|The statue of Mary holding the child Jesus stands at the entrance to St. Mary’s Seminary and University’s chapel. The statue is titled Sedes Sapientiae, or Seat of Wisdom, a metaphor drawn from the Old Testament. It is an image especially beloved to Sulpicians. Seminarians affectionately refer to the statue as Sadie. More than any other, this image on last year’s Christmas card represents St. Mary’s to alumni.
I am an alumna of the Brooklyn Bridge. A magnificent photo, shot from its center walkway by a friend, has been hanging above my desk for twenty-five years. Desks and jobs have changed—although all have been in theological education—and the picture has been a marker for me, an anchor recalling my formative years in New York City. It’s an image beyond words that lets me think what I want about it.
Theological school graduates often cherish images of their schools that are similarly evocative. They recall a sense of place that captures formative years and reminds one of friendships, teachers, perspectives on faith and the church, emergent vocations, and spiritual life. Such images are replete with smells and sounds, lighting, and changes in season. They take on meaning beyond words.
When theological school presidents come into office, they inherit more images about their place than they can ever know. And still they are responsible for articulating a sense of place that gathers up the many pasts, provides a sharp image of the present, and draws students, faculty, church sponsors, alumni, and other benefactors into the future. “Image is everything,” chant the marketers; presidents know that. The stakes are high in theological education.
Not until I completed interviews with four presidents did I fully appreciate the cost of their inheritance: each has labored to interpret his or her school in the face of seismic changes in the religious landscape over the past thirty years. The work of interpretation and repositioning is neither for the fainthearted, nor for those holding brief presidential tenures. There is too much to know, and they have to get the timing right to articulate images that will be heard, command respect, and give hope in good times and in bad.
Graduates Are the First Test
Graduates are one primary test in image-tending. “My goal is to create a sense of belonging in our alumni; they have the deepest stake in their seminary,” said my own president, the Reverend Robert Leavitt. A priest of the Society of St. Sulpice, he has led 209-year-old St. Mary’s Seminary and University in Baltimore, Maryland, for twenty years.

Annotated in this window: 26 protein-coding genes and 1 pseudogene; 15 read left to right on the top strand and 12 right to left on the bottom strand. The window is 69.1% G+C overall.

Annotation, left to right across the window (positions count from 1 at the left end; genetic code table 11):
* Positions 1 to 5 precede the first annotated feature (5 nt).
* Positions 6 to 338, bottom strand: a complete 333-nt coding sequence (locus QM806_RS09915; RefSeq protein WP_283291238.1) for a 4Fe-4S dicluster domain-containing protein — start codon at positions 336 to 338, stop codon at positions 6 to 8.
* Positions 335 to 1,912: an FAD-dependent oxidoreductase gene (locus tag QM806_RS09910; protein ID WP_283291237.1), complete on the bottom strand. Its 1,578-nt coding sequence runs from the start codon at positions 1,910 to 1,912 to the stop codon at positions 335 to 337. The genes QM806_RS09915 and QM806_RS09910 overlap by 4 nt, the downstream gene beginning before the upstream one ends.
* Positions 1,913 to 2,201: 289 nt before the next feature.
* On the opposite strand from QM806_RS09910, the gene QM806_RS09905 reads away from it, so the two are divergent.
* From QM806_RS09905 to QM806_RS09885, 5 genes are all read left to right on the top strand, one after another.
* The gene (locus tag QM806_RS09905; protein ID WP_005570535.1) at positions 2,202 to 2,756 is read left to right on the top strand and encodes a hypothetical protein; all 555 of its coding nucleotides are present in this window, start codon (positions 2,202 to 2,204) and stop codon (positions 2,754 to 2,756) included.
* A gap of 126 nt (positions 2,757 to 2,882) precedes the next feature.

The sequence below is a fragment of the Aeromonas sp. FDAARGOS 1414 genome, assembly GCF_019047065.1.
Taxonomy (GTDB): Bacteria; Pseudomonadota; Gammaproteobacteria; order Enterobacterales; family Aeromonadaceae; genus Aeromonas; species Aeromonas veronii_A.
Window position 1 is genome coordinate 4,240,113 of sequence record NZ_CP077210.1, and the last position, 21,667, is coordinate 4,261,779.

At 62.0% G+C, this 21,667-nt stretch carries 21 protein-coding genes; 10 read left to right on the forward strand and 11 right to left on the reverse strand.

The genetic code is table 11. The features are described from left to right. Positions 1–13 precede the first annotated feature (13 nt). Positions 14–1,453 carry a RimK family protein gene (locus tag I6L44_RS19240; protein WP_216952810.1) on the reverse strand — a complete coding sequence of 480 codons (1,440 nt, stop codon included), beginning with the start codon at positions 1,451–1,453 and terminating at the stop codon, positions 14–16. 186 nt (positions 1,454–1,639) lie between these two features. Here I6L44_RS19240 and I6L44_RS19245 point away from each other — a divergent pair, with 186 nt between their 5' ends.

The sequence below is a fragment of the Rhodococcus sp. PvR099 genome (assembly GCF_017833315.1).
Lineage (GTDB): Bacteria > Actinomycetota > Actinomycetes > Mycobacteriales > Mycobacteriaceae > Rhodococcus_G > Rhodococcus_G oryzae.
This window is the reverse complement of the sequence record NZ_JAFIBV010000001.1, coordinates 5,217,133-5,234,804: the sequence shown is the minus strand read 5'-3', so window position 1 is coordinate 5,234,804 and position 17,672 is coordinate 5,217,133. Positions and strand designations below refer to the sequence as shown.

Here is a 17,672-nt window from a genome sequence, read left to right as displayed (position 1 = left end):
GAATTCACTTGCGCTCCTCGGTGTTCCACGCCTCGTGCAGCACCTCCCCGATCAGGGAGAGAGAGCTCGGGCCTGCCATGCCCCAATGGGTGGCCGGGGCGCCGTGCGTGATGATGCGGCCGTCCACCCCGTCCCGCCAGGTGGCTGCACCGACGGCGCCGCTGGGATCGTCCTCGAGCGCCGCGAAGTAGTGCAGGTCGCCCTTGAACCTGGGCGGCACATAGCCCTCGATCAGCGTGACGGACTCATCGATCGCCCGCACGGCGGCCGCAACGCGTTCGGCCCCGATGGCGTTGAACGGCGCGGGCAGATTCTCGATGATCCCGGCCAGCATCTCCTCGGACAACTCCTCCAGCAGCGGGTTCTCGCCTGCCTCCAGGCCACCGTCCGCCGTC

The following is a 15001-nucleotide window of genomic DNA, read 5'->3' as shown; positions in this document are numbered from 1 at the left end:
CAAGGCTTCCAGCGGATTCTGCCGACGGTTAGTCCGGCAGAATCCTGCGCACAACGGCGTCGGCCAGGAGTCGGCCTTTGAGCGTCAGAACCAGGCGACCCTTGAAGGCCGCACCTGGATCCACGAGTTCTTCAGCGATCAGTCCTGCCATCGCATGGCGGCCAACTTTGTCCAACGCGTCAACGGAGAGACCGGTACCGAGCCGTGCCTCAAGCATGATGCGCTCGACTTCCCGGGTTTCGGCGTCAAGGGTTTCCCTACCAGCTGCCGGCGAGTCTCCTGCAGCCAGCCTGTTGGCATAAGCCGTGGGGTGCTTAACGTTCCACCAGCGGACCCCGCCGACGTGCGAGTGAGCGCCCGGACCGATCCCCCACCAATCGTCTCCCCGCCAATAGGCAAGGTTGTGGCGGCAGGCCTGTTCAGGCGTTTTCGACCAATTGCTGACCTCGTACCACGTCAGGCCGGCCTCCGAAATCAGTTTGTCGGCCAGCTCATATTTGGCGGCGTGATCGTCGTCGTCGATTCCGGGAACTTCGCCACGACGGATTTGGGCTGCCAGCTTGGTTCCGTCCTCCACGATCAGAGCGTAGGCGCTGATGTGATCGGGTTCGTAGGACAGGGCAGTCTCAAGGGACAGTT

Leavitt thinks schools and seminaries sometimes spend too much time developing immediate, market-oriented logos and graphics. More important in his view are “those deep emblems” of a seminary tradition with which alumni and other stakeholders identify: the daily schedule, architectural profiles, the sense of time and place for study and prayer, the moods that evoke memories. These are all means by which alumni recognize their alma mater and feel connected.
Historic connections must hold while institutions respond to new challenges. Roman Catholic schools preparing prospective priests, for example, must attract students from a shrinking pool of men who believe they are called to ordination. These schools must keep faith with dozens of bishops and vocation directors who now (or will in the future) sponsor these seminarians for their dioceses.
In the case of St. Mary’s, Leavitt’s challenge in 1980, when he was appointed president-rector, was to renew commitment to the school’s founding mission of preparing seminarians for priesthood. At the time, a feasibility study for a capital campaign demonstrated that St. Mary’s alumni and publics were confused about the seminary’s role. The image had blurred.
Was St. Mary’s going to be primarily a seminary preparing future priests or a school for ministry, lay and ordained? Many schools with decreasing enrollments had chosen the latter course. At a time when the numbers of priestly candidates were declining, there seemed to be an implicit mandate to shift attention to the growing market of laity and seize the opportunity that that provided. The new president-rector believed his task was to reawaken confidence in the priesthood while at the same time creating new theological opportunities for the laity.
|Robert Leavitt believes that his role as president-rector at St. Mary’s is strengthened because he teaches systematic theology and spirituality to all first-year seminarians.
Leavitt felt responsible for creating hope that St. Mary’s would succeed by deepening its core identity as a seminary. Without that identity, the school could not keep trust with its bishops or its alumni. Yet as its former associate dean, Leavitt was committed to maintaining St. Mary’s evening division, the Ecumenical Institute of Theology. The institute, founded in the ecumenical wake of the Second Vatican Council, served (and serves) the clergy and laity of many denominations in the Baltimore community.